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Lingerie League, lawmakers pile on replacement refs

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A handful of replacement refs in the NFL were let go by the Lingerie Football League. (Joe Petro/Lingerie Football League)

Everyone from lawmakers to lingerie lovers are piling on the NFL for using replacement referees that critics say are blowing calls, letting games get out of hand and even putting players at risk.

As the lockout of the league's regular zebra-striped refs passed Week 3, officials with the Lingerie Football League told FoxNews.com that some of the replacements the league is using were rejected for getting calls wrong in gridiron contests between scantily-clad women.

"Due to several on-field occurrences of incompetent officiating, we chose to part ways with a crew which apparently is now officiating in the NFL," Lingerie League commissioner Mitch Mortaza said in a statement. "We have a lot of respect for our officials, but we felt the officiating was not in line with our expectations.”

Mortaza, a lifelong Washington Redskins fan, said the poor officiating is compromising the integrity of the league and if he were the NFL commissioner he’d hold a meeting with the owners to bring the union officials back into action.

"There are just too many instances where their incompetence has been on display."

- Mitch Mortaza, Lingerie Football League commissioner

"There are just too many instances where their incompetence has been on display," he said. "Someone’s going to get hurt."

At the same time, several lawmakers were chiming in, notably Wisconsin Gov. Scott Walker and GOP vice presidential nominee Paul Ryan, who both hail from the home state of the Green Bay Packers, who lost Monday night on a disputed, last-second call.

"After catching a few hours of sleep, the #Packers game is still just as painful. #Returntherefs," Walker tweeted early Tuesday.

Ryan, for his part, compared the refs to the Obama administration during a campaign stop in Cincinnati, Ohio.

"I half think these refs work part-time for the Obama administration in the Budget Office," he said. "They see the national debt clock staring them in the face, they see a debt crisis and they just ignore and pretend it didn’t even happen. They are trying to pick the winners and losers and they don't even do that very well."

And a top state lawmaker in New Jersey has seen enough of the NFL’s replacement referees, and he’s looking to ban them from working football games in New Jersey, where the Jets and Giants play their home games. State Sen. Steve Sweeney said the inexperienced referees could get someone injured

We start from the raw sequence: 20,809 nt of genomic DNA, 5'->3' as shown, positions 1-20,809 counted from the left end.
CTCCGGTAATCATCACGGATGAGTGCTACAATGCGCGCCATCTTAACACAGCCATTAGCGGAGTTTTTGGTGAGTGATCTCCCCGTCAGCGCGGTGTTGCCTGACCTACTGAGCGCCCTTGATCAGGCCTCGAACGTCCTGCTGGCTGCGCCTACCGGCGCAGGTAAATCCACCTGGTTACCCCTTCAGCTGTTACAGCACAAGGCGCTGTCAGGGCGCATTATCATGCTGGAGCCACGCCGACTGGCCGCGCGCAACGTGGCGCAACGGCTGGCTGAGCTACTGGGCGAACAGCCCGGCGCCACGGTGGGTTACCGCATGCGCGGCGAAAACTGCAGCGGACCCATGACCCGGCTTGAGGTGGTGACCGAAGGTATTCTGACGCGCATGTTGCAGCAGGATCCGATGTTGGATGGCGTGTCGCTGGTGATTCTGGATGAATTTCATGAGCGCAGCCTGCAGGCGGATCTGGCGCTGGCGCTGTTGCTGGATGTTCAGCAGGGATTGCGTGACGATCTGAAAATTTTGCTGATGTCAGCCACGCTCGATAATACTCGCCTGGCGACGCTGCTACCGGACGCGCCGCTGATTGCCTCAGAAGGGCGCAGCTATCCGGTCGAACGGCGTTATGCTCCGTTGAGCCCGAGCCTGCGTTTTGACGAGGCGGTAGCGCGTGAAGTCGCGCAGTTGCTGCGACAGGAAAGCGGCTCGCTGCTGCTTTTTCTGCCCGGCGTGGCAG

"Whether the sport is football, soccer or baseball, when referees don't know how to properly enforce the rules, there is a real chance for unnecessary and serious injury," said Sweeney. "If the NFL insists on putting replacement officials on the field, putting players at risk, then the state shouldn’t be playing a part in that."

NFL spokesman Greg Aiello said disputed calls happen no matter who referees the game and said the league’s owners and Commissioner Roger Goodell are working to end the lockout.

"We appreciate Senator Sweeney's interest, but officiating controversies have always been a part of sports," Aiello told FoxNews.com. "Our staff, including Commissioner Goodell, has been in negotiations with the referees union for the past week. We hope to reach agreement as soon as possible."

Even President Obama couldn't resist staying out of the pile up, tweeting, "NFL fans on both sides of the aisle hope the refs' lockout is settled soon."

The NFL employs 121 full-time referees, who reportedly make an average of $149,000 a year for their Sunday afternoon services. Most have other full-time jobs. The two main stumbling blocks in the labor dispute are retirement benefits and the NFL team owners' desire to impose new accountability standards on the referees.

On the retirement issue, refs currently have a guaranteed pension that the owners would like to convert to a market-vulnerable 401(k) plan. The owners are seeking new accountability by gaining the ability to pull poorly-performing refs and replace them from what would be a new pool of backup referees. Although this would expand the number of referee jobs, the officials are against it.